The ball was never supposed to be snapped...It was a stupid, unnecessary move that essentially sealed the Patriots' victory.


2) CSC: Not so long ago the whole world was ready to give the keys to the NFL kingdom to Andrew Luck. Now a lot of the same observers are having second thoughts. What are the main causes for Luck's rough start to the 2015 season?

JW: It's hard to pin-point exactly why Andrew Luck has struggled so far, but I think there are a couple of realistic possibilities.  Firstly, we have to acknowledge that he has been injured.  That doesn't excuse some of his poor decisions, but he missed two games with a shoulder injury and many wonder whether he was playing injured before that as well.  And then in the game against the Patriots, some raised questions about whether the injury is still ailing him a bit because of a number of passes sailing high.  I think that the injury (or injuries) absolutely has played a part in his struggles, and if I had to speculate, I'd say that is the biggest factor.  But we have also seen Luck force some throws early in the season  and commit a lot of turnovers, making some poor decisions with the football.  Is he trying to do too much?  Maybe.  But regardless, his decision-making hasn't been great, either.  So I'm inclined to attribute a lot of it to the injury, but that hasn't been the only thing.  And if his play doesn't have to do with the injury, then I'd begin to question how this coaching staff is helping him progress on things like making his reads, etc.  But for now, while I don't want to use the injury as an excuse, I think that's the most probable explanation for some of the struggles.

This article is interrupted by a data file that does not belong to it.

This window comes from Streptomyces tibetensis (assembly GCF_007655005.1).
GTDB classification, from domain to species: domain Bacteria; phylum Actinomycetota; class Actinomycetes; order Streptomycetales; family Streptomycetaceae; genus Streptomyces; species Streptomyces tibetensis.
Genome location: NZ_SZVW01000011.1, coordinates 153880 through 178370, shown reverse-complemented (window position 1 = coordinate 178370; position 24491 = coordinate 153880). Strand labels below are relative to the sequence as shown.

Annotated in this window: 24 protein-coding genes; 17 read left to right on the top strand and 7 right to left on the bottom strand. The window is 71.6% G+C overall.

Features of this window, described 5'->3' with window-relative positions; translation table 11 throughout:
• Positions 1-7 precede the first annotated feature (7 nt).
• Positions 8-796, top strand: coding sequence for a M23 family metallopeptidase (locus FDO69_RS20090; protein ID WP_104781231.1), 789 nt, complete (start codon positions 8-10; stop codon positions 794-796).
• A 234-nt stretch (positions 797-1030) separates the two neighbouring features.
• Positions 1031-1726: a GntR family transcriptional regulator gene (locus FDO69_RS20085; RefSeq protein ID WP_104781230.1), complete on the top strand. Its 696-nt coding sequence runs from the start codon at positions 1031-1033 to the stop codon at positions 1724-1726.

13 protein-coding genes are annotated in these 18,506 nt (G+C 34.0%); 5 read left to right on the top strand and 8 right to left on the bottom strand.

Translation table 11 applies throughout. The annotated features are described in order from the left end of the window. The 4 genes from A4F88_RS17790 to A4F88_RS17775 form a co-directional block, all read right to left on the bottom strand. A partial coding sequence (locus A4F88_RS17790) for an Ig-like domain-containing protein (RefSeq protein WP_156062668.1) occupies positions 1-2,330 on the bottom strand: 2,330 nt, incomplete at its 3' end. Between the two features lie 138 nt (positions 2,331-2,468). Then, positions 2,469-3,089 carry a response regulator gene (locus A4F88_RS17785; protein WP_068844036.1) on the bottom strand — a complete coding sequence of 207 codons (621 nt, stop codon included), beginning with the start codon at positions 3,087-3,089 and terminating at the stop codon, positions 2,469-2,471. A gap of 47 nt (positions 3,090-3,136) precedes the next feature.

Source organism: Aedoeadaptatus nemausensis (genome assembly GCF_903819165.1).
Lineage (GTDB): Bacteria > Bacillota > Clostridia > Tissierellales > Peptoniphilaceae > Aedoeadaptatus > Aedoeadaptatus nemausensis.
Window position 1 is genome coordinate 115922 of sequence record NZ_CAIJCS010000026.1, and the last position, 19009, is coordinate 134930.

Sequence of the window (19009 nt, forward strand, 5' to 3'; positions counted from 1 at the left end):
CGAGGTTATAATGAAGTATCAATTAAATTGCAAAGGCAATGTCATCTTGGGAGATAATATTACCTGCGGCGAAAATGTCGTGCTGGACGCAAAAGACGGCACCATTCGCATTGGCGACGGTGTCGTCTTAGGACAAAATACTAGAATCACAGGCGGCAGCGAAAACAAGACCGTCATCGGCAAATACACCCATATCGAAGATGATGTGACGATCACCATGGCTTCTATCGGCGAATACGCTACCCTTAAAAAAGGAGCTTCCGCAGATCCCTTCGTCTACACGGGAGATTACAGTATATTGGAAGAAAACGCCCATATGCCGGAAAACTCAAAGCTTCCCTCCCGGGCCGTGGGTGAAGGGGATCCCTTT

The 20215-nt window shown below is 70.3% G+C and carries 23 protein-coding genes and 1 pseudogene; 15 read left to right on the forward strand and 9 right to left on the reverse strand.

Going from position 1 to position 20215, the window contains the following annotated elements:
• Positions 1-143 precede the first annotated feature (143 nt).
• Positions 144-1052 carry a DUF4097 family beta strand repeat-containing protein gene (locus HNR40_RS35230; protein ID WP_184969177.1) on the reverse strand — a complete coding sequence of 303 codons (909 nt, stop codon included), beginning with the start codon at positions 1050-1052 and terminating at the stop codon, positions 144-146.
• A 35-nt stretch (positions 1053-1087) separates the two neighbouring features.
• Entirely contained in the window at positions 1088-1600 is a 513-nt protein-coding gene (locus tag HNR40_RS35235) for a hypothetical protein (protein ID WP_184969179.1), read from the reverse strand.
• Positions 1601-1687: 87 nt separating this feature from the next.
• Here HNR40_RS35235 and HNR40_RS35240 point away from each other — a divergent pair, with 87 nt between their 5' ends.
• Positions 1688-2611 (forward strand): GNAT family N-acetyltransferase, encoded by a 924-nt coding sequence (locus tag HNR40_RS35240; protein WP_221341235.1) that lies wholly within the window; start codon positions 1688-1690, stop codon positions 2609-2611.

3) CSC: I'm sorry, but you know I have to ask this: what happened on that brutal trick play on fourth down last Sunday night? In your opinion, will that loss to the Pats coupled with such a public gaffe cost Pagano his job?